The Chief Executive of the Ministry of Business, Innovation and Employment (MBIE) has today welcomed the findings of an
independent review of the process used by Immigration New Zealand (INZ) to prepare files for decision-makers who make
residence deportation liability decisions.
The process for preparing and presenting cases to the Minister and other Delegated Decision Makers (DDMs) has been in
place for a number of years and has not materially changed. However, in view of the scrutiny of the process and systems
used by INZ in preparing the Karel Sroubek case, Chief Executive Carolyn Tremain considered it was timely to review
whether the process is still fit for purpose.
The review was carried out by Mike Heron QC and concluded that the process and operational practices used by INZ are
sound in the current settings, but found there is some room for improvement.
“I welcome the review’s findings that INZ collects the information necessary to enable decision-makers to make informed
decisions and presents that information to decision-makers appropriately and professionally,” Ms Tremain says.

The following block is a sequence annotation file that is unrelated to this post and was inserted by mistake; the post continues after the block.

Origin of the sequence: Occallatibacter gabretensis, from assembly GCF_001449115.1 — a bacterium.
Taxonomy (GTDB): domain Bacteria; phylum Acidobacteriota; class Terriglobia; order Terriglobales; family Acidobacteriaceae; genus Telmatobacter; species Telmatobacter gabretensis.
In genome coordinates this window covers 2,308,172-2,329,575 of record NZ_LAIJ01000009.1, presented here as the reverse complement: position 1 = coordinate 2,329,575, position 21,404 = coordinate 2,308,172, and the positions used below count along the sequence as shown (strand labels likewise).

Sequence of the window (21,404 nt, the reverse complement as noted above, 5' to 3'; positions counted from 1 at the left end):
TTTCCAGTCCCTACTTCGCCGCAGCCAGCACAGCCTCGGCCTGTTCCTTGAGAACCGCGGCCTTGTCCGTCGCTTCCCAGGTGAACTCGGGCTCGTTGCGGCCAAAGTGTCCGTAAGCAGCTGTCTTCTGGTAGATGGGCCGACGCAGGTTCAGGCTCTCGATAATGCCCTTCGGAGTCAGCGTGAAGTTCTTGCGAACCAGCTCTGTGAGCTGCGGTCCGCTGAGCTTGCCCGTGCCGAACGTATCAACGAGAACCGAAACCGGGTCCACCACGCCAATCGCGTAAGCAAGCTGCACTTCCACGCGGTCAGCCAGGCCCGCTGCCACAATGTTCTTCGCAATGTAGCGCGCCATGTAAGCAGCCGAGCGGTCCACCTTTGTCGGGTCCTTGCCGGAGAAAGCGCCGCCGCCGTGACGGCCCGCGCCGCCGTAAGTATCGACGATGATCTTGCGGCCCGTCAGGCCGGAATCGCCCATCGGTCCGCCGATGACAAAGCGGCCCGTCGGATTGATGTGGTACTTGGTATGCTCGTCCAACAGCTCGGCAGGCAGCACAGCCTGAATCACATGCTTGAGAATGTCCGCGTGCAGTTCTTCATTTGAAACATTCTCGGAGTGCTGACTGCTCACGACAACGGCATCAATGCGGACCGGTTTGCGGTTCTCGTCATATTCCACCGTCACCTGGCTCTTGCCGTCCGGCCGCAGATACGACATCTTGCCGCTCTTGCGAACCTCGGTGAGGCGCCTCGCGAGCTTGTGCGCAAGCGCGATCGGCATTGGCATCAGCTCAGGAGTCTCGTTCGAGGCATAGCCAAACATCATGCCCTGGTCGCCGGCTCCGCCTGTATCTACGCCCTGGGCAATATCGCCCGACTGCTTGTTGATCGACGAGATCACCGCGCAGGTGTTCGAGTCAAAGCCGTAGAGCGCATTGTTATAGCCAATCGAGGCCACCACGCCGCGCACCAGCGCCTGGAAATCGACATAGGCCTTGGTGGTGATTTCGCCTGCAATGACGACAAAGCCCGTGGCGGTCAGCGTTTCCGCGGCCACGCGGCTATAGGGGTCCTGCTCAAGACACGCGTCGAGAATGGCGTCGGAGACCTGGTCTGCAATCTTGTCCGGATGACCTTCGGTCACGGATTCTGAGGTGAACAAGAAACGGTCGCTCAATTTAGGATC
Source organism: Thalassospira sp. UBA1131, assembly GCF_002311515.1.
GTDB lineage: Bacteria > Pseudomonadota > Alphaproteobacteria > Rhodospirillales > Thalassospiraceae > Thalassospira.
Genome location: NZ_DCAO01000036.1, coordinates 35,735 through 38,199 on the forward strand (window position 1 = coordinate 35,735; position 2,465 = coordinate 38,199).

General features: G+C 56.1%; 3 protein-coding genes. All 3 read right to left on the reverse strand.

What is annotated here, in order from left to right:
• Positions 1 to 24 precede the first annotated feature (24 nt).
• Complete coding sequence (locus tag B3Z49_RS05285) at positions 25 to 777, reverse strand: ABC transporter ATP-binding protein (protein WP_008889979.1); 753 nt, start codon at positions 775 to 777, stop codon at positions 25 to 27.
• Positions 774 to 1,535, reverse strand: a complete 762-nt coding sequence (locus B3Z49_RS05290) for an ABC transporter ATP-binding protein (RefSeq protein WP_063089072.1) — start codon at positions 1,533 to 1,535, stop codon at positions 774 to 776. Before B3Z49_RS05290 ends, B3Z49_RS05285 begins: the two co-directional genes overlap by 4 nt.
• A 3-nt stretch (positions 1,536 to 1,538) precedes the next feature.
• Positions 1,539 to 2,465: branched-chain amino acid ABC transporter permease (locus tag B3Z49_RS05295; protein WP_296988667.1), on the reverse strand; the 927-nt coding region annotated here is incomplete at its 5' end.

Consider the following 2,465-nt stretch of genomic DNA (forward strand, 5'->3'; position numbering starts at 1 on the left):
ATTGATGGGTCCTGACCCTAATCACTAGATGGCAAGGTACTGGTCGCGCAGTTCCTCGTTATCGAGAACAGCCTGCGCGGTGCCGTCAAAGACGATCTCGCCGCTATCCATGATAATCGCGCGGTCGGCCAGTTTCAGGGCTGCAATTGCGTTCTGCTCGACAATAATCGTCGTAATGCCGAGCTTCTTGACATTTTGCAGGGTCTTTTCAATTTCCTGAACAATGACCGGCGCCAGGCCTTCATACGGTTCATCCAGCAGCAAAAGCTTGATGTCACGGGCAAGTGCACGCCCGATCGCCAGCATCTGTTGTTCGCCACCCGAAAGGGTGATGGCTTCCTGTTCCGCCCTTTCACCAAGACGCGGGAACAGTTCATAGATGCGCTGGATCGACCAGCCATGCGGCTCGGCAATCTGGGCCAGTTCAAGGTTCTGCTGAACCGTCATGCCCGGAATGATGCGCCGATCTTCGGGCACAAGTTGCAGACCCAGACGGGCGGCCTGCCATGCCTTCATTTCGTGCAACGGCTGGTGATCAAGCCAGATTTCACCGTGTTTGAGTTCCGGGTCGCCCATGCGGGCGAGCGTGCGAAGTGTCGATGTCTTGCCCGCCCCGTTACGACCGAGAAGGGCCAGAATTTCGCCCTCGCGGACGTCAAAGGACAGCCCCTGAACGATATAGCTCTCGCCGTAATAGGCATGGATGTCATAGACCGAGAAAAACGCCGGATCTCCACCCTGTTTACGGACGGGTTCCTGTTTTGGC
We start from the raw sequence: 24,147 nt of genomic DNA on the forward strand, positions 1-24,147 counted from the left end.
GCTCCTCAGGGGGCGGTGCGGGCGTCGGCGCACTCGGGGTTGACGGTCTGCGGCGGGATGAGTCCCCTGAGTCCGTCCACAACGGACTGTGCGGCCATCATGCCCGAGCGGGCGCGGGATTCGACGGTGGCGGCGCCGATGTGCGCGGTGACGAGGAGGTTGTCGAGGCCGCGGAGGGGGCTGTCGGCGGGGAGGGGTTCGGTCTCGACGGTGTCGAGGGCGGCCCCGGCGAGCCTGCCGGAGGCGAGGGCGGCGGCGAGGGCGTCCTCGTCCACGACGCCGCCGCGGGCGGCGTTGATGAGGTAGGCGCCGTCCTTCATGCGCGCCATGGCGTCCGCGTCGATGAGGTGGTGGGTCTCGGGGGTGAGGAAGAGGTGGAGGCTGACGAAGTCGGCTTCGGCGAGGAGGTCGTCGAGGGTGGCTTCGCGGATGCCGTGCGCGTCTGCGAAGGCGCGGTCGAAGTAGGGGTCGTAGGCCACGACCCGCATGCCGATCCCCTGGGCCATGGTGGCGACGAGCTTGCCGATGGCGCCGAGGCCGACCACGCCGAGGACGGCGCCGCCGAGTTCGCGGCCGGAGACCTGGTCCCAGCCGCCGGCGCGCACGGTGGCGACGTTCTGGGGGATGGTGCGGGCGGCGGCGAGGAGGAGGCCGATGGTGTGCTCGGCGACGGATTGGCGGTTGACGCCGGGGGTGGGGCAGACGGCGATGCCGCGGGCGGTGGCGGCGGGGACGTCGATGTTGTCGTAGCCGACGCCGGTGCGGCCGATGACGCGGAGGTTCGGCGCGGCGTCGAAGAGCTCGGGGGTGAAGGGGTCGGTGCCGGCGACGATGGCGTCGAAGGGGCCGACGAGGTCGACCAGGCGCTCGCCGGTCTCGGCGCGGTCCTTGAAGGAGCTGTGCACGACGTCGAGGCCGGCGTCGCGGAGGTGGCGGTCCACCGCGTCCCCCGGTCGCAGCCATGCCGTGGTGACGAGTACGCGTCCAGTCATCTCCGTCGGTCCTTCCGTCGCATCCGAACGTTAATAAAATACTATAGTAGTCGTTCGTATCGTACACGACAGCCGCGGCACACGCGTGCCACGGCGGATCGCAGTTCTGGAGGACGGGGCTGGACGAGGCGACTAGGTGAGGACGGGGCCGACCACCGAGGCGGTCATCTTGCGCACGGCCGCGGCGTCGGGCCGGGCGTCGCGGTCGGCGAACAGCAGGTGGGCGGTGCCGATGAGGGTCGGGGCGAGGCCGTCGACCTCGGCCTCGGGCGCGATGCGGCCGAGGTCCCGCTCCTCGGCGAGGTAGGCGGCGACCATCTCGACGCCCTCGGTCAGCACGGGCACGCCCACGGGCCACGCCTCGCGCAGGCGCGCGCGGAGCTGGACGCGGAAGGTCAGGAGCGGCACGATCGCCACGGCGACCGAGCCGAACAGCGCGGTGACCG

“In addition, the review found that every one of 30 case files reviewed was drafted fairly and objectively by INZ.”
However, Ms Tremain acknowledges that the review highlighted some aspects of the process that can be improved and makes
five main recommendations to strengthen the existing processes for preparing files for decision-makers. Those
• The Minister should be able to request advice from INZ in complex cases and INZ should develop further guidance for
the Minister on the types of cases warranting specific advice from officials
• INZ’s Resolutions team should have a limited inquiry function to check or corroborate the veracity of information
provided to INZ
• A simplified two-stage process could be applied to criminal cases where the offence is relatively minor
• Consideration should be given to shifting the DDMs process in automatic liability cases (involving more serious
offending) to after an appeal option to the Immigration and Protection Tribunal (IPT) has been exercised or lapsed
• Other process changes could be made including sending copies of relevant evidence to a client who faces deportation,
obtaining a final Summary of Facts in relation to all criminal cases and streamlining certain administrative processes.
Ms Tremain says INZ accepts the recommendations and will now look at the process for implementing those recommendations.
Where policy or legislative changes are proposed, MBIE will work with relevant government agencies to provide advice to